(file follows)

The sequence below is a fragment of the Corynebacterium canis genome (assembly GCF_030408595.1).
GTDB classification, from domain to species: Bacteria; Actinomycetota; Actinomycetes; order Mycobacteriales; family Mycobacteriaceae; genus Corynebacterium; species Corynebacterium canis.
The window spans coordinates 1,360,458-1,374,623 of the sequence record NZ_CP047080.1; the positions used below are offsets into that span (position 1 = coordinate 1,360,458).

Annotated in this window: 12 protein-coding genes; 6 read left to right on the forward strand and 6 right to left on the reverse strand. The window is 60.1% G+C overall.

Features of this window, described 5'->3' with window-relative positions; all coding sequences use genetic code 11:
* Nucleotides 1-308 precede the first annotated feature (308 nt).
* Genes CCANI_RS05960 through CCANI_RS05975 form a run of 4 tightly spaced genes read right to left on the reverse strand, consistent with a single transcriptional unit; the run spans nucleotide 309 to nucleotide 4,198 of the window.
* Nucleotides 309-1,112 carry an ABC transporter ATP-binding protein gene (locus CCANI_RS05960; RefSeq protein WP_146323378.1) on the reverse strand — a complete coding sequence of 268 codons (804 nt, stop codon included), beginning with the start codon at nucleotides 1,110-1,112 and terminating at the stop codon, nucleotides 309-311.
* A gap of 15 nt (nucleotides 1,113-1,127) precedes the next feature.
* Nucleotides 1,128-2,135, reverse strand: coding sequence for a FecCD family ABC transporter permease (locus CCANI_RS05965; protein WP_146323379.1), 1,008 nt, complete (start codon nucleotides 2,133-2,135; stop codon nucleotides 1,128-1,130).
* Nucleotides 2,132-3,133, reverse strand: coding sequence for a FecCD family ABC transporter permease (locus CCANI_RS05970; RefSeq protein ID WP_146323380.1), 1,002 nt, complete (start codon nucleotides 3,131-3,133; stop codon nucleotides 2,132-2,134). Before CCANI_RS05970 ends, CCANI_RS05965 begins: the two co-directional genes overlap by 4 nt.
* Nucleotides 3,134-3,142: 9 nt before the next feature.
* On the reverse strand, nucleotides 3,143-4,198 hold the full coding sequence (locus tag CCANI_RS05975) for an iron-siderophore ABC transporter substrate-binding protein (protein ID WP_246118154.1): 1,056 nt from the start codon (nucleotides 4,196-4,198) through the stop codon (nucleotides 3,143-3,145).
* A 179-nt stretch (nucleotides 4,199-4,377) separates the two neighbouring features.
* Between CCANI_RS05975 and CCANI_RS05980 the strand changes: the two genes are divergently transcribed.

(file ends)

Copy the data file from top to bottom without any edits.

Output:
The sequence below is a fragment of the Corynebacterium canis genome (assembly GCF_030408595.1).
GTDB classification, from domain to species: Bacteria; Actinomycetota; Actinomycetes; order Mycobacteriales; family Mycobacteriaceae; genus Corynebacterium; species Corynebacterium canis.
The window spans coordinates 1,360,458-1,374,623 of the sequence record NZ_CP047080.1; the positions used below are offsets into that span (position 1 = coordinate 1,360,458).

Annotated in this window: 12 protein-coding genes; 6 read left to right on the forward strand and 6 right to left on the reverse strand. The window is 60.1% G+C overall.

Features of this window, described 5'->3' with window-relative positions; all coding sequences use genetic code 11:
* Nucleotides 1-308 precede the first annotated feature (308 nt).
* Genes CCANI_RS05960 through CCANI_RS05975 form a run of 4 tightly spaced genes read right to left on the reverse strand, consistent with a single transcriptional unit; the run spans nucleotide 309 to nucleotide 4,198 of the window.
* Nucleotides 309-1,112 carry an ABC transporter ATP-binding protein gene (locus CCANI_RS05960; RefSeq protein WP_146323378.1) on the reverse strand — a complete coding sequence of 268 codons (804 nt, stop codon included), beginning with the start codon at nucleotides 1,110-1,112 and terminating at the stop codon, nucleotides 309-311.
* A gap of 15 nt (nucleotides 1,113-1,127) precedes the next feature.
* Nucleotides 1,128-2,135, reverse strand: coding sequence for a FecCD family ABC transporter permease (locus CCANI_RS05965; protein WP_146323379.1), 1,008 nt, complete (start codon nucleotides 2,133-2,135; stop codon nucleotides 1,128-1,130).
* Nucleotides 2,132-3,133, reverse strand: coding sequence for a FecCD family ABC transporter permease (locus CCANI_RS05970; RefSeq protein ID WP_146323380.1), 1,002 nt, complete (start codon nucleotides 3,131-3,133; stop codon nucleotides 2,132-2,134). Before CCANI_RS05970 ends, CCANI_RS05965 begins: the two co-directional genes overlap by 4 nt.
* Nucleotides 3,134-3,142: 9 nt before the next feature.
* On the reverse strand, nucleotides 3,143-4,198 hold the full coding sequence (locus tag CCANI_RS05975) for an iron-siderophore ABC transporter substrate-binding protein (protein ID WP_246118154.1): 1,056 nt from the start codon (nucleotides 4,196-4,198) through the stop codon (nucleotides 3,143-3,145).
* A 179-nt stretch (nucleotides 4,199-4,377) separates the two neighbouring features.
* Between CCANI_RS05975 and CCANI_RS05980 the strand changes: the two genes are divergently transcribed.